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Event Preparation for All Fencers: Equipment

In the world of fencing, the drama often starts at the Armory (Equipment Check).  We have all been there, either as a self-inflicted victim or watching as the fencer in front of you is denied equipment approval.  Now, I know what you’re thinking: “I hope that Armorer doesn’t inspect my gear!”

The Armory is actually set up for your safety – that’s right – the Armorers care about you! Equipment failure will happen to everyone and a REJECTION is NOT the fault of the Armorer.

Every fencer has the ability to perform a simple inspection of their equipment which will greatly reduce failures in the Armory line or on the strip.

Let’s start off with the Mask: A quick review of your mask can reveal many things. Look for missing rivets, ripped seams and loose rubber around the entire mask. Squeeze the mask lightly on the sides – a small clicking noise may indicate a broken weld. Lastly, look at the basket of the mask – the pattern should be consistent. If you see larger holes next to smaller holes, your mask is at risk of failure.

The Glove: Look for holes and ripped seams. The Velcro must hold the cuff together and remember, you will have a body cord running though the glove, and so it must hold well.

Body Cords: OK, this is tough to do without the aid of an Ohm meter, but you can still look for missing pins and possible cable breaks in clear cords.

Lames: Lames are also difficult to inspect without a meter, but I think it’s safe to say that you may suspect you have dead spots while open fencing. If that is the case, purchase a second lame of your choice just in case it fails. Also, the tab behind the neck for must be intact.

Weapons: Missing tip screws and “popped wires” are easy to see, but don’t forget to check if the barrel is loose. It’s also a good idea to inspect the socket for detached wires, sometimes they are hanging on by a thread (literally). Not to forget about Sabre, please check for a broken tip at the end of your blade. Last but not least, all weapons should feel firm in the hand, nothing lose or shaking when moving the weapon.

Uniforms: Although uniforms are not inspected, for your own safety, inspect the seams, zippers and reel clip on the back of your jacket. Check the Velcro on your uniform and make sure it is holding well. In short, your uniform represents not only you, but your coach, club and country, so clean it and wear it with pride!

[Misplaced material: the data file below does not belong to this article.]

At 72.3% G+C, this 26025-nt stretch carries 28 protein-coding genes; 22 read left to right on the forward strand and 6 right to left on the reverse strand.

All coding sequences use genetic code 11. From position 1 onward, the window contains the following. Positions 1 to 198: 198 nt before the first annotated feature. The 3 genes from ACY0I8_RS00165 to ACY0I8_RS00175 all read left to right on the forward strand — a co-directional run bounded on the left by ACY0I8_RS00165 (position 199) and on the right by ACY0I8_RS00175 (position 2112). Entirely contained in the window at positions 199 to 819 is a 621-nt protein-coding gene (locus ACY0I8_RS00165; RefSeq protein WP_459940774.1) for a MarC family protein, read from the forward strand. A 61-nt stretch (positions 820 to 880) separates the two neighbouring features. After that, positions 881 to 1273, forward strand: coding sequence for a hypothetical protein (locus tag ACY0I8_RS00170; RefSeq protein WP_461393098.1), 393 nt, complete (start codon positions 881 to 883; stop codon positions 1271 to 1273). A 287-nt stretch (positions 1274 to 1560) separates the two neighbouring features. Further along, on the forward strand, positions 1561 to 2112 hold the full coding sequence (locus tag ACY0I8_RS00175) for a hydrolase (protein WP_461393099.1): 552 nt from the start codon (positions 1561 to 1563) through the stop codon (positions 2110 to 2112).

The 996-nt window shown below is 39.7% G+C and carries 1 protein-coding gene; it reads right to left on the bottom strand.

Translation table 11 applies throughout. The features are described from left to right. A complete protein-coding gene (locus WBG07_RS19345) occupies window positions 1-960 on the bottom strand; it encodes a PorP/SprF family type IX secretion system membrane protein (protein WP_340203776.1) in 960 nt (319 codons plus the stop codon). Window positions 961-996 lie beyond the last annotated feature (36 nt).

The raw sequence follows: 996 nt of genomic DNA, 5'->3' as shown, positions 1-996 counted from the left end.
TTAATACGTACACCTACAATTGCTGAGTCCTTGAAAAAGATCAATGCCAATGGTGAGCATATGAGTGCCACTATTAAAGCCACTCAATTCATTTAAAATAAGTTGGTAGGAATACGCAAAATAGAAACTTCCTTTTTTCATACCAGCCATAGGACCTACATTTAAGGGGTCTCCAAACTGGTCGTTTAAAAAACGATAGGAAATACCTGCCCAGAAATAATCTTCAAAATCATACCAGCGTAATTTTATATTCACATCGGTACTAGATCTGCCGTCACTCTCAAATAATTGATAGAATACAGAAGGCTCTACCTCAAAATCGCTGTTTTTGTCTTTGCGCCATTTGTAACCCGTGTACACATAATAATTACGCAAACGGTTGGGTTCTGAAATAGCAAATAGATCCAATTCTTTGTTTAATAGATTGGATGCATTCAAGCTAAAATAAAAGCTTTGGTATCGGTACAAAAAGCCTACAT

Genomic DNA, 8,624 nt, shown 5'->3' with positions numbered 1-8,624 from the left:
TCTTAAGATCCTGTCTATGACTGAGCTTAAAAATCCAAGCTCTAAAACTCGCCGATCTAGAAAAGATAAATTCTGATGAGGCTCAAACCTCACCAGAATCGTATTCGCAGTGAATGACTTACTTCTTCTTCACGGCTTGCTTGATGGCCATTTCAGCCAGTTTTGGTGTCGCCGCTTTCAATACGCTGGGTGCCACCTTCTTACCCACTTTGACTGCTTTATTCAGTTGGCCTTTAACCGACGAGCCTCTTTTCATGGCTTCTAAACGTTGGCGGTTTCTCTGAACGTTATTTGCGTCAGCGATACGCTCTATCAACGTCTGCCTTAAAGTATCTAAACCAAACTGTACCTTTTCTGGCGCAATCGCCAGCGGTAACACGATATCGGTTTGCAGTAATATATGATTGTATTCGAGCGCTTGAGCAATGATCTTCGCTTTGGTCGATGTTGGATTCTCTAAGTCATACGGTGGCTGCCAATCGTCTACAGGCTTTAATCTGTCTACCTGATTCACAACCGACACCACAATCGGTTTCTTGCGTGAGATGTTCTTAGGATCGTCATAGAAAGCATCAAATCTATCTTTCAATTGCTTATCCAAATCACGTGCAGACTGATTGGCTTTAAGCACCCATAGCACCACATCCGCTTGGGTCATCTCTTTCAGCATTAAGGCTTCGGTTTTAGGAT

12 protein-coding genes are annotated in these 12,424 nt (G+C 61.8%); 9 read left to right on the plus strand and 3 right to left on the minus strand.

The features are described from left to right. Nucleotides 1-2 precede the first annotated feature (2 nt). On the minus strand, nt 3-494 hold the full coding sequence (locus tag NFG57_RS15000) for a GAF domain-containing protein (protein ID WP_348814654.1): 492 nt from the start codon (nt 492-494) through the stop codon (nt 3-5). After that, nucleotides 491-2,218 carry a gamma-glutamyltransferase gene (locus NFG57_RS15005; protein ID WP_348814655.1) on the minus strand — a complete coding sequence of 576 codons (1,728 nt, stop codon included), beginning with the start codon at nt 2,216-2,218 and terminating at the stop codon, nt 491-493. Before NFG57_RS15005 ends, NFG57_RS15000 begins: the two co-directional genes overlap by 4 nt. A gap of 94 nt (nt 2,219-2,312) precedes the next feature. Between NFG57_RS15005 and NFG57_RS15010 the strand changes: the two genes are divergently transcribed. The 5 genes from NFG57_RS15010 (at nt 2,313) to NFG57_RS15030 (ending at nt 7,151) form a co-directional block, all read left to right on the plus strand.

Inspect your equipment often, it is very simple and can prevent the morning panic attack at the Armory. So do yourself a favor and take the time to review your gear a few days before an event. Give yourself plenty of time to repair or replace any questionable items, then you can relax and focus on winning!

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Ever leave the strip wondering why a loss occurred? - The thought lingers in your head, “I was better than my opponent, why did I lose?”
To realize that the outcome of a bout is due to more than a rating, points on list or strip coaching - that is when the real magic starts to happen.
This is the “Rite of Passage” for all fencers who wish to grow and seek out success in fencing. Unfortunately, this moment of revelation does not come easy.

So, what is the 3 second rule? The 3 seconds I am referring to are the 3 seconds between a touch and the “On Guard” command by the referee.

What are your thoughts during this time period in a bout?
“I can’t believe I just gave that touch away.”
“I can’t I lose to this fencer.”
“I don’t understand my coach.”
“I wish everyone would stop trying to help me.”
The list can go on, but the point is made.(No pun intended)

You should be thinking about the last touch! What actions took place to create the last touch and how to apply that experience to the next touch.
You must make adjustments based on real time information. Can you think during the action? Yes, but don’t get caught thinking.

These 3 seconds are often overlooked and wasted. Maybe your trying to catch your breath from repeating the same actions, only faster, but it’s still not working. In any case, when you are fencing, adjustments must be made and to make them, you must evaluate your opponent after each and every touch.

Don’t take my word for it, just watch the bouts in the semifinals the next time you’re at an event.